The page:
Coronary Heart Disease Information
Coronary heart disease, or atherosclerotic coronary artery disease, is the number one killer in the United States and worldwide. Every minute, an American dies of coronary heart disease. It is responsible for more than one in five deaths and nearly 700,000 deaths per year in the United States. More than 10 times the number of women die each year from cardiovascular disease than from breast cancer. Coronary heart disease afflicts nearly 13 million Americans and the prevalence rises steadily with age; thus, the aging of the US population promises to increase the overall burden of coronary heart disease.
Risk Factors for Coronary Artery Disease
Epidemiologic studies have identified a number of important risk factors for coronary artery disease. The vast majority of patients with coronary heart disease have some identifiable risk factor. These include a positive family history (the younger the onset in a first-degree relative, the greater the risk), male gender, blood lipid abnormalities, diabetes mellitus, hypertension, physical inactivity and obesity, and cigarette smoking. Smoking remains the number one preventable cause of cardiovascular disease worldwide. Although smoking rates have declined in the United States in recent decades, 21% of women and 25.7% of men smoke. According to the World Health Organization, 1 year after quitting, the risk of coronary heart disease decreases by 50%. Various interventions, including physician counseling, formal smoking cessation programs, nicotine replacement therapy, and bupropion, have been shown to increase the likelihood of successful cessation (see Health Maintenance & Disease Prevention).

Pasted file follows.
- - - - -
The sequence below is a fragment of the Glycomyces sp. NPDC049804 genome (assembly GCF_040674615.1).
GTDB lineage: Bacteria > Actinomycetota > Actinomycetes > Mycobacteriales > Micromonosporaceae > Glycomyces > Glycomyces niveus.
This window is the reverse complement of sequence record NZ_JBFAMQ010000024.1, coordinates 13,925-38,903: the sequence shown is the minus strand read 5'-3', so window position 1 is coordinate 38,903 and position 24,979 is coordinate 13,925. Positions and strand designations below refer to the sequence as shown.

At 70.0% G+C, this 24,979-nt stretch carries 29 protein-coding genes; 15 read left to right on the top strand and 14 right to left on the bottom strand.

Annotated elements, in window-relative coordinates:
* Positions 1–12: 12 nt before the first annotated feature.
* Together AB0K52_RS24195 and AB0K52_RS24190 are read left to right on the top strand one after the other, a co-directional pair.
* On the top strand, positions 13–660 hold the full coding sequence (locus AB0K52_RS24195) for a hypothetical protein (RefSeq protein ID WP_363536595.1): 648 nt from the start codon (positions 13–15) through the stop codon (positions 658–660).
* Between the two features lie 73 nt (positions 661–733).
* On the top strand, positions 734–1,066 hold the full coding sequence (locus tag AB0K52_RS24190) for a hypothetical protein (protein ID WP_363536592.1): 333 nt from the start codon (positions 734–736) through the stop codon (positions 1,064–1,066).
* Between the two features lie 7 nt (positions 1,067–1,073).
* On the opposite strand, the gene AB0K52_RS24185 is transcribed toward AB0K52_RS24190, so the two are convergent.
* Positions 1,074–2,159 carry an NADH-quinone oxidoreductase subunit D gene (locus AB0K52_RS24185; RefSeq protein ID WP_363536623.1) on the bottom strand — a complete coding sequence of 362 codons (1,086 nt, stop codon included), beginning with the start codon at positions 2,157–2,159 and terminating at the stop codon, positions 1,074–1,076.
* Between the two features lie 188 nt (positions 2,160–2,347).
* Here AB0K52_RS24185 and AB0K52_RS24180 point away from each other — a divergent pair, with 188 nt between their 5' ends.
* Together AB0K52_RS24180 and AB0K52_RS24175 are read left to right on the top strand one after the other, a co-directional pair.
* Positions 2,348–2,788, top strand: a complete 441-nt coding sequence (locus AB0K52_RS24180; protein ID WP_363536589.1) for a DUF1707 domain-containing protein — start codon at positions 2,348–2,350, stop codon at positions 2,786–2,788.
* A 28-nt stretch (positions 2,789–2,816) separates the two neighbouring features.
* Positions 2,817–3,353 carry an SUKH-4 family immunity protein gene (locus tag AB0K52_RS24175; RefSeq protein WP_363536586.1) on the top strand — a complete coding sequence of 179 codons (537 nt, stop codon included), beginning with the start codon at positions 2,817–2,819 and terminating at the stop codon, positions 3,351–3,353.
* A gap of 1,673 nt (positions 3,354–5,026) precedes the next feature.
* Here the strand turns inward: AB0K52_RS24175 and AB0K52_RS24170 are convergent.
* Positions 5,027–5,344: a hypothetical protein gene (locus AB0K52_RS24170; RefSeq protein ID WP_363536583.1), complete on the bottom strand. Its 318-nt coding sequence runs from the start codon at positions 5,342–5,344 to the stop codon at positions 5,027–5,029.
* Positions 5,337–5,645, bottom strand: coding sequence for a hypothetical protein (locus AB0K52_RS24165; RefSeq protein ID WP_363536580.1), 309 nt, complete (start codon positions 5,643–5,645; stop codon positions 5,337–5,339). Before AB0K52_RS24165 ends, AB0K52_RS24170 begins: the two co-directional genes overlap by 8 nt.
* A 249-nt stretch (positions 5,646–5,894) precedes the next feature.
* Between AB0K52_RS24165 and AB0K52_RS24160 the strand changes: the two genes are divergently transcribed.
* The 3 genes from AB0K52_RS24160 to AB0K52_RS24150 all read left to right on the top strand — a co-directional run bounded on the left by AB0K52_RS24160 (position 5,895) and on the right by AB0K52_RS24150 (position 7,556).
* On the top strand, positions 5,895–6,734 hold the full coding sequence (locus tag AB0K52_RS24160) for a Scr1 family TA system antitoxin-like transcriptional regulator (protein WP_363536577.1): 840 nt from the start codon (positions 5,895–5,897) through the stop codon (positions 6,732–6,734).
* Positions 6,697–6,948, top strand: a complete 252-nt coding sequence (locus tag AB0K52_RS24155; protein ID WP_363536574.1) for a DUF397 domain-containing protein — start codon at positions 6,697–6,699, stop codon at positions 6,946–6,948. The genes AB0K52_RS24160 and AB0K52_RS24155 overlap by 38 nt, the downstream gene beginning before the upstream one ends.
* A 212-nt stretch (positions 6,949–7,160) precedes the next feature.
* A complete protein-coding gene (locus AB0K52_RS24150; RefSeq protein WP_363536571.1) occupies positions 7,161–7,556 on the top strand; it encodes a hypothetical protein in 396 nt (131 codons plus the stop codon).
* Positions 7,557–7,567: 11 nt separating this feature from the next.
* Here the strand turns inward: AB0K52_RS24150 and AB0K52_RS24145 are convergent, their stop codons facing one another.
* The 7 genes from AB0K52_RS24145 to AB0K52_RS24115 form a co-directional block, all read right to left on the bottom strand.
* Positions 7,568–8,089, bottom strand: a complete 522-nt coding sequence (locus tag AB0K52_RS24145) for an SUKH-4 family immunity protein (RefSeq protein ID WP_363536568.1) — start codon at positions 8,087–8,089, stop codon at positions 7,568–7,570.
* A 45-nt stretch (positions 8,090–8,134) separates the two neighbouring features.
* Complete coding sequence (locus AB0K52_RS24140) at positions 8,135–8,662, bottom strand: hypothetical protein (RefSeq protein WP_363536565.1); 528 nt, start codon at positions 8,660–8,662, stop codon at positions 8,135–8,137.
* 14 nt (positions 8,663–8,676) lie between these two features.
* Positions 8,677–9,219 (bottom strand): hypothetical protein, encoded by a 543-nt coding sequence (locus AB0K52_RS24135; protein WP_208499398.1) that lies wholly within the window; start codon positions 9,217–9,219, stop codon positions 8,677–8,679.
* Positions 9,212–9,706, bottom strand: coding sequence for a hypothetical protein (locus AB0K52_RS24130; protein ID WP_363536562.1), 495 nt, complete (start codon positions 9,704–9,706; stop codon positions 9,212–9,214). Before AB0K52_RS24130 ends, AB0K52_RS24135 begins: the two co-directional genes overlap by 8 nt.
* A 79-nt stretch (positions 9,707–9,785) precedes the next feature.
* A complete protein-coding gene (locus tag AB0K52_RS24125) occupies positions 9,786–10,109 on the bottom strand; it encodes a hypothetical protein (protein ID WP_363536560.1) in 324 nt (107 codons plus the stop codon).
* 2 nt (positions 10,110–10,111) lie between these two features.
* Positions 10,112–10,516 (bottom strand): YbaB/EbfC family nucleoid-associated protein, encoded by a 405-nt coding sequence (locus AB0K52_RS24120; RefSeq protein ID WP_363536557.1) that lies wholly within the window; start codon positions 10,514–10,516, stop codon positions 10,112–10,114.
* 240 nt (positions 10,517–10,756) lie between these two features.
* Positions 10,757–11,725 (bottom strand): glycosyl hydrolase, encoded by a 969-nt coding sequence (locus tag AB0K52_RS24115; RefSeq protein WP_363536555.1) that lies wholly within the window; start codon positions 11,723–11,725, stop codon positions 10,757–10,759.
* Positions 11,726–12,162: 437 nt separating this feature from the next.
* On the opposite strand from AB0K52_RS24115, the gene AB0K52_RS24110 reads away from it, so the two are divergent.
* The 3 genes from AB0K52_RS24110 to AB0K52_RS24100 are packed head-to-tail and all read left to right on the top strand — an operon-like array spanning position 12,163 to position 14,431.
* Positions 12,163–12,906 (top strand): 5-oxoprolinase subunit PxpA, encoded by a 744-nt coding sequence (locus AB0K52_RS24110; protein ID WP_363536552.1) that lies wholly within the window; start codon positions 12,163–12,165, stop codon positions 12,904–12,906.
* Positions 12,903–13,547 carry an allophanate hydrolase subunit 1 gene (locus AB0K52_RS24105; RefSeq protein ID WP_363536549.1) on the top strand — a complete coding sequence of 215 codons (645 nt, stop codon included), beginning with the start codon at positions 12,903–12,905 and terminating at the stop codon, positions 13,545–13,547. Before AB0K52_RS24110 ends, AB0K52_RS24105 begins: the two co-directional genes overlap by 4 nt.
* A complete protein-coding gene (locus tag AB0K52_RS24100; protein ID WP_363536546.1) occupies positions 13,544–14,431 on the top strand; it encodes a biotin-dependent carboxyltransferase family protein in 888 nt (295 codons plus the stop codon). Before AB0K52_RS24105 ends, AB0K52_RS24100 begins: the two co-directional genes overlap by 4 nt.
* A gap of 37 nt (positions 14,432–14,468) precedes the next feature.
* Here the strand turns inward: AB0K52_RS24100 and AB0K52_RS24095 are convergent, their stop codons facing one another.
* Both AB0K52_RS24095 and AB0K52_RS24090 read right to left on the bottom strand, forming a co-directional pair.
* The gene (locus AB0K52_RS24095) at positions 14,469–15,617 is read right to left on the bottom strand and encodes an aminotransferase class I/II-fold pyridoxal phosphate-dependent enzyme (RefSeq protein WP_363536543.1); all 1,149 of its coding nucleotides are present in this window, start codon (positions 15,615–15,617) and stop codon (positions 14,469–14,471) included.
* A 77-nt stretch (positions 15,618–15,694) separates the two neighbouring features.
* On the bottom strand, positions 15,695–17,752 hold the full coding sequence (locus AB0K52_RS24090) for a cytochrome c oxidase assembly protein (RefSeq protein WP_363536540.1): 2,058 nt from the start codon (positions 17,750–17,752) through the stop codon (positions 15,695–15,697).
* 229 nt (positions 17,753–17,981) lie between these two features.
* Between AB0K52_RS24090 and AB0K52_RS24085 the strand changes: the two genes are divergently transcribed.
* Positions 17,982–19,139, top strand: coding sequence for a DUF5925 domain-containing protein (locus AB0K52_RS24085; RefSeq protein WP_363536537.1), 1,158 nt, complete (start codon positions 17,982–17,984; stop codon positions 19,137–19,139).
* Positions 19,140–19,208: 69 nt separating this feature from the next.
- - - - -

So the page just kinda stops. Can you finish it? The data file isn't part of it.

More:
Overwhelming evidence indicates that hypercholesterolemia and other lipid abnormalities provide an important modifiable risk factor for coronary heart disease. Risk increases progressively with higher levels of low-density lipoprotein (LDL) cholesterol and declines with higher levels of high-density lipoprotein (HDL) cholesterol. Composite risk scores, such as the Framingham score (see Table 28–2), provide estimates of 10-year probability of development of coronary heart disease that can guide primary prevention strategies.
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Although many atherosclerotic plaques remain stable or progress only gradually, others may rupture, often related to the inflammatory process and metalloproteinase activity. The rupture causes turbulent flow, extrusion of lipids and fatty gruel, and exposure of tissue factor that result in a cascade of events culminating in intravascular thrombosis. The outcome of these events is determined in large part by whether the vessel becomes occluded, which depends on the lesion anatomy as well as the balance of pro- and antithrombotic and pro- and antifibrinolytic forces. The result may be partial or complete vessel occlusion (causing the symptoms of unstable angina or myocardial infarction), or the plaque may become restabilized, often with more severe stenosis. Transient occlusion and/or embolization of platelet and thrombin debris, which may result in elevation in serum troponin, predispose to clinical events and portend a worse prognosis.
Several features are associated with enhanced plaque vulnerability, including a higher lipid content, a higher concentration of macrophages, especially in the plaque shoulder, and a very thin fibrous cap. Lesions with these characteristics are often relatively early lesions that can be responsible for acute myocardial infarction or sudden death as the first manifestation of coronary disease. Such lesions may occur in up to 50% of cases. This abrupt progression explains why most infarctions do not occur at the site of preexisting critical stenosis. Conversely, the relatively greater reduction in clinical events than in lesion severity in lipid-lowering treatment trials is probably explained by the stabilization of these early nonfibrotic lesions
List of Coronary Heart Disease
Acute Coronary Syndromes
Acute Myocardial Infarction